“The LL accept LOI, now prepare TA, ok ah?“
Make any sense to you? No.
Looking to rent a property in Singapore? Yes.
Then this article is for you. If you are moving to Singapore and plan to rent a home, then chances are that at some point in the process you’ll receive a What’s App message similar to the above and you’re going to want to know what it means.
What’s more, renting property in Singapore is more than just deciphering Singlish, the colloquial Singapore English language. There are myriad of nuances in the otherwise seemingly normal process that make it feel as foreign as eating crocodile tail soup. Yes, that’s a ‘thing’ here in Singapore, admittedly not very common but head to the Berseh Food Centre in Kelantan Lane and you could be gobbling it up in minutes.
I digress. Back to property, although be ready for a lot of food conversations in your property search. Where is the nearest food centre? Have you had lunch yet? Have you tried chili crab? Just some of the likely questions you’ll be asked as you take your shoes off to step inside a potential apartment.
Are you getting the picture yet? Singapore might be a small island but there are some big differences when it comes to the property rental process compared to whatever country you are coming from.
In this article I will explain everything you need to know and more to ensure that you navigate and negotiate like a local and achieve a rental place to suit your own personal Singapore dream.
- 1. Things to Keep in Mind When Looking for a Rental
- 1.1. Language
- 1.2. Nationality & Culture
- 1.3. Seasonal Price Fluctuation
- 1.4. Districts
- 1.5. Weather
- 1.6. Map
- 1.7. Tourism & Nightlife
- 1.8. Families
- 2. Special Needs
- 2.1. Pets
- 2.2. Construction
- 2.3. Financial Considerations
- 3. Types of Accommodations
- 3.1. Short-Term Rental
- 3.2. Room Rental
- 3.3. HDB Flats
- 3.4. Condominium Apartments
- 3.5. Cluster Houses
- 3.6. Landed Property
- 3.7. Bungalow and Good Class Bungalow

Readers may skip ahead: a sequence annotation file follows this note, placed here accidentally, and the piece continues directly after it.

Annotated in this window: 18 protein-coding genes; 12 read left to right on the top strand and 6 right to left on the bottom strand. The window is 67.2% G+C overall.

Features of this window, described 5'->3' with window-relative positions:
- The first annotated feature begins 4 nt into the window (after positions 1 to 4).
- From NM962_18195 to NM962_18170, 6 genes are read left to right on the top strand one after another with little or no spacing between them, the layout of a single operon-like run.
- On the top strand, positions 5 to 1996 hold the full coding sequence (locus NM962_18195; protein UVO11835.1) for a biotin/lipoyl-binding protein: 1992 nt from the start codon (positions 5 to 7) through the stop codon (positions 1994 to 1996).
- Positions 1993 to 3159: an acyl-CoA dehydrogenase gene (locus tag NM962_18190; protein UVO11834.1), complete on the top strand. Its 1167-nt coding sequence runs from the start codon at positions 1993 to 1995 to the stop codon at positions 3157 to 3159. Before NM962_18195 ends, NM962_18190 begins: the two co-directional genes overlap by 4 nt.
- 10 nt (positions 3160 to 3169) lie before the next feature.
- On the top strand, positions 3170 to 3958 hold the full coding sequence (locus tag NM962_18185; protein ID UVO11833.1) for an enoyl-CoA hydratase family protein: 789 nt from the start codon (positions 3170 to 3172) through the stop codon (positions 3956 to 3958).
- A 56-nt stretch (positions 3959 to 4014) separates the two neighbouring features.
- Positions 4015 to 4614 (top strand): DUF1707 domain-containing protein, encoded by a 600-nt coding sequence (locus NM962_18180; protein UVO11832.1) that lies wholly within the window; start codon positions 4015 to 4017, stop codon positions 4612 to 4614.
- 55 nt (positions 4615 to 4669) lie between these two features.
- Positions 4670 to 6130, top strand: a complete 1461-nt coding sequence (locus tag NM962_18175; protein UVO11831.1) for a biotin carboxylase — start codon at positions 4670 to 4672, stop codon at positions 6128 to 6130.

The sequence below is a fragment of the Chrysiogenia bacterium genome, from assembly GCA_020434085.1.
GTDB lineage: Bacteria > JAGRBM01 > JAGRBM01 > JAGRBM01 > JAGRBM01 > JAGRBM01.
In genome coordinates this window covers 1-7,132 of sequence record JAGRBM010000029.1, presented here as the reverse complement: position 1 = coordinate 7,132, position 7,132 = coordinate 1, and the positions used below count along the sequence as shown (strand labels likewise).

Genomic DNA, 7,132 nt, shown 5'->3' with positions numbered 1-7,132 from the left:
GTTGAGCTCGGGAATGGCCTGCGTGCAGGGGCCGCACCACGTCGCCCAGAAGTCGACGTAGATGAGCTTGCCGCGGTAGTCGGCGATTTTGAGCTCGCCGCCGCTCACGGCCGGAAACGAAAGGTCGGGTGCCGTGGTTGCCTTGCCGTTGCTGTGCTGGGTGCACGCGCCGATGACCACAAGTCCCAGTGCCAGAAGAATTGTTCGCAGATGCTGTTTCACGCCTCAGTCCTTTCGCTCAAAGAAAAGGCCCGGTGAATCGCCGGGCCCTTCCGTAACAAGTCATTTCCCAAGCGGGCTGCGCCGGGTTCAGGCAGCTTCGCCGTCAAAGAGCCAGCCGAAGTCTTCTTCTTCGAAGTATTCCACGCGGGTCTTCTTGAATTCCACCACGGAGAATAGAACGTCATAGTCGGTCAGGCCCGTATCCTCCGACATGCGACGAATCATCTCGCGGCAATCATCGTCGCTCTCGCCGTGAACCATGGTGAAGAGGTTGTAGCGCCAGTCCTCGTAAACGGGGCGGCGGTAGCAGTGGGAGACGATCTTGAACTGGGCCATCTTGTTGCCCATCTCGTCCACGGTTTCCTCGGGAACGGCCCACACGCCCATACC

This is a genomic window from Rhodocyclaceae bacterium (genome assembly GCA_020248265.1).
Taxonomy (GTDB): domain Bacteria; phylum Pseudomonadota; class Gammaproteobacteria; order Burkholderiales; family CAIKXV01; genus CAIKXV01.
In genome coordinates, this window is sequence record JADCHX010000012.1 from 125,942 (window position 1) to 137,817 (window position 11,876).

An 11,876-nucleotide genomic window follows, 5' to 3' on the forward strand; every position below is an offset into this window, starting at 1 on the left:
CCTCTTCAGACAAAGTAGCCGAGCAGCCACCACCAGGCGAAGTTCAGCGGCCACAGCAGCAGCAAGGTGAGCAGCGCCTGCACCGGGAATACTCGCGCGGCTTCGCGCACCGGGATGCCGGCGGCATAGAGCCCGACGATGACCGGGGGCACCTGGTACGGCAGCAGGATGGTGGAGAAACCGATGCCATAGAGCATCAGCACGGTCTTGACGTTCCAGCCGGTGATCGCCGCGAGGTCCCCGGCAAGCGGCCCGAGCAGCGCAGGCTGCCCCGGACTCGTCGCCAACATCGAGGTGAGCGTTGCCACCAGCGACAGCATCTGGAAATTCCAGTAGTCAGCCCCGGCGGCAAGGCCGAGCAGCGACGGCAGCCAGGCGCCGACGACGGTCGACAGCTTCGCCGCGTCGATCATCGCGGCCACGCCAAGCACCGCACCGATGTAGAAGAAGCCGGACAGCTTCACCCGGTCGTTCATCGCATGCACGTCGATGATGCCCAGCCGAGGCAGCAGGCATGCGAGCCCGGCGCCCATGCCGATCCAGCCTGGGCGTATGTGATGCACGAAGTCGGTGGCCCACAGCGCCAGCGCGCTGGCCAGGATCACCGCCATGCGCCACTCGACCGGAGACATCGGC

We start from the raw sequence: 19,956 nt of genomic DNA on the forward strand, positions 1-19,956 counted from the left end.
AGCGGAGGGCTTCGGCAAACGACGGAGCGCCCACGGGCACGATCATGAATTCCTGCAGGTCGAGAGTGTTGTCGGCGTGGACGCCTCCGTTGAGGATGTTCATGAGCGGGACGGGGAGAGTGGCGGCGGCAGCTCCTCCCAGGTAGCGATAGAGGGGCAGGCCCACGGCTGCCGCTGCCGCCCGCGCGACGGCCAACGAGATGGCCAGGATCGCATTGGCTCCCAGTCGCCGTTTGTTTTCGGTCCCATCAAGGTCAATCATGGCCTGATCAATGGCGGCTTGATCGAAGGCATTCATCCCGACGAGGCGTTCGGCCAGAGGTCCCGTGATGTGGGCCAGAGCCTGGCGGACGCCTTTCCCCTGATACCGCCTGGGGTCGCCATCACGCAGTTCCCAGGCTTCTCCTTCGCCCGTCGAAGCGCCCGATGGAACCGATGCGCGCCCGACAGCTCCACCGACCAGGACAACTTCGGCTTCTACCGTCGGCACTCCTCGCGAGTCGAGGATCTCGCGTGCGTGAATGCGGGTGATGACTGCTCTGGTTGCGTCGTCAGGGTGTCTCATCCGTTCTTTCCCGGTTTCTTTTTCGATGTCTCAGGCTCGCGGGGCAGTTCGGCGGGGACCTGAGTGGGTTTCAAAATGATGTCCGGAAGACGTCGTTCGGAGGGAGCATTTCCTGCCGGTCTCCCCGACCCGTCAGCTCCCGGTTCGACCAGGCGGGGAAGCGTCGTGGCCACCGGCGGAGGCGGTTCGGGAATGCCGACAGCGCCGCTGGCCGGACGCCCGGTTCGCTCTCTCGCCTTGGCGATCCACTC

- 3.8. Heritage / Conservation Homes
- 3.8.1. Shophouses
- 3.8.2. Black and Whites
- 4. Location
- 4.1. Schools
- 4.2. Up and Coming Areas
- 5. Finding Apartments & Homes
- 5.1. Online
- 5.2. Agents
- 6. Rental Leases in Singapore
- 6.1. Making an Offer
- 6.2. Letter of Intent (LOI)
- 6.3. Good Faith Deposit
- 6.4. Tenancy Agreement
- 6.5. Corporate Lease vs. Individual Lease
- 6.6. Diplomatic Clause
- 6.7. Notice Period
- 6.8. Security Deposit
- 6.9. Stamp Duty
- 6.10. Furniture
- 6.11. Maintenance & Repairs
- 6.12. Utilities
- 6.13. Rental Disputes
- 6.14. Renting vs. Buying
- 7. Now, on to You
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Things to Keep in Mind When Looking for a Rental
Before we get into the nitty gritty of the rental process and how it works, I’ll take you through some of the nuances that make it ‘Uniquely Singapore’, as the Singapore Tourist Board puts it.
I’ve already touched on this but be prepared for a whole new set of jargon and especially the use of acronyms. Everyone in Singapore loves a good acronym and property agents are no exception. You’ll pick them up as you read through the article but to highlight a few key ones:
- LL – Landlord
- LOI – Letter of intent signed when you are securing a property
- TA – Tenants agent as opposed to the Landlord agent, LA
- Wet kitchen – as opposed to dry kitchen, otherwise known as an outside area for food and laundry preparation that can be easily hosed down
- Black and White – Singapore’s old Colonial heritage homes, not your grandma’s old photos
- +1 – not an invitation for you to bring your latest squeeze to a party but the phrase for an additional room in the house, typically used as a maid’s room
As you can see, plenty of room for confusion abounds but you’ll get the hang of all these new words the longer you spend property hunting, which incidentally could be quite a long time. I looked at 30 properties on my third occasion of house hunting here in Singapore and that was even when I considered myself an ‘old-hand’.
While talking about language, let’s look at the names for the different types of property in Singapore. I will go into each of these in more depth later but to give you a head’s up, you’ll be searching from a selection including HDB flats, condos, cluster houses, landed property, bungalows, good-class bungalows, black and whites, and shophouses.
Oh, and let’s also not forget, in Singapore there is no ground floor. The first floor is the ground floor. This may be normal for those of you coming from other parts of Asia or the US but for anyone coming from Europe you will frequently find yourself climbing one more set of stairs than you need when viewing a property on the second or above floor.